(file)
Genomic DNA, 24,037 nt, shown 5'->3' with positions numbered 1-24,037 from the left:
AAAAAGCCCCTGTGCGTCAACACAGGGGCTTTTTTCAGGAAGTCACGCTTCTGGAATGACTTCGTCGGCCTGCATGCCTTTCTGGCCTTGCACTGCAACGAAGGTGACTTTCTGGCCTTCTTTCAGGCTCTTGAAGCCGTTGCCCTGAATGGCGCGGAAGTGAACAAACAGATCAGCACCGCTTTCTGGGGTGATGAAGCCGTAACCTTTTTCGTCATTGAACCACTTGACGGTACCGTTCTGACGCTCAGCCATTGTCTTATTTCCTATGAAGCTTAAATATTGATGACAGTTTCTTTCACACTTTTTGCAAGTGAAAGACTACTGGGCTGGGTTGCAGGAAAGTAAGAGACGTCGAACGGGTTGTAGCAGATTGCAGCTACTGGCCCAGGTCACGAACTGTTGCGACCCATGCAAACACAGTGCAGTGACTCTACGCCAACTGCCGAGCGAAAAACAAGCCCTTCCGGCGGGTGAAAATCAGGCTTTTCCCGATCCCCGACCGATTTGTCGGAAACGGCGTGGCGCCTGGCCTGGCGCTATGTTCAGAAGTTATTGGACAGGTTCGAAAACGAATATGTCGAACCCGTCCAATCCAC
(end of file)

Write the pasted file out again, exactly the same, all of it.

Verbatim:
Genomic DNA, 24,037 nt, shown 5'->3' with positions numbered 1-24,037 from the left:
AAAAAGCCCCTGTGCGTCAACACAGGGGCTTTTTTCAGGAAGTCACGCTTCTGGAATGACTTCGTCGGCCTGCATGCCTTTCTGGCCTTGCACTGCAACGAAGGTGACTTTCTGGCCTTCTTTCAGGCTCTTGAAGCCGTTGCCCTGAATGGCGCGGAAGTGAACAAACAGATCAGCACCGCTTTCTGGGGTGATGAAGCCGTAACCTTTTTCGTCATTGAACCACTTGACGGTACCGTTCTGACGCTCAGCCATTGTCTTATTTCCTATGAAGCTTAAATATTGATGACAGTTTCTTTCACACTTTTTGCAAGTGAAAGACTACTGGGCTGGGTTGCAGGAAAGTAAGAGACGTCGAACGGGTTGTAGCAGATTGCAGCTACTGGCCCAGGTCACGAACTGTTGCGACCCATGCAAACACAGTGCAGTGACTCTACGCCAACTGCCGAGCGAAAAACAAGCCCTTCCGGCGGGTGAAAATCAGGCTTTTCCCGATCCCCGACCGATTTGTCGGAAACGGCGTGGCGCCTGGCCTGGCGCTATGTTCAGAAGTTATTGGACAGGTTCGAAAACGAATATGTCGAACCCGTCCAATCCAC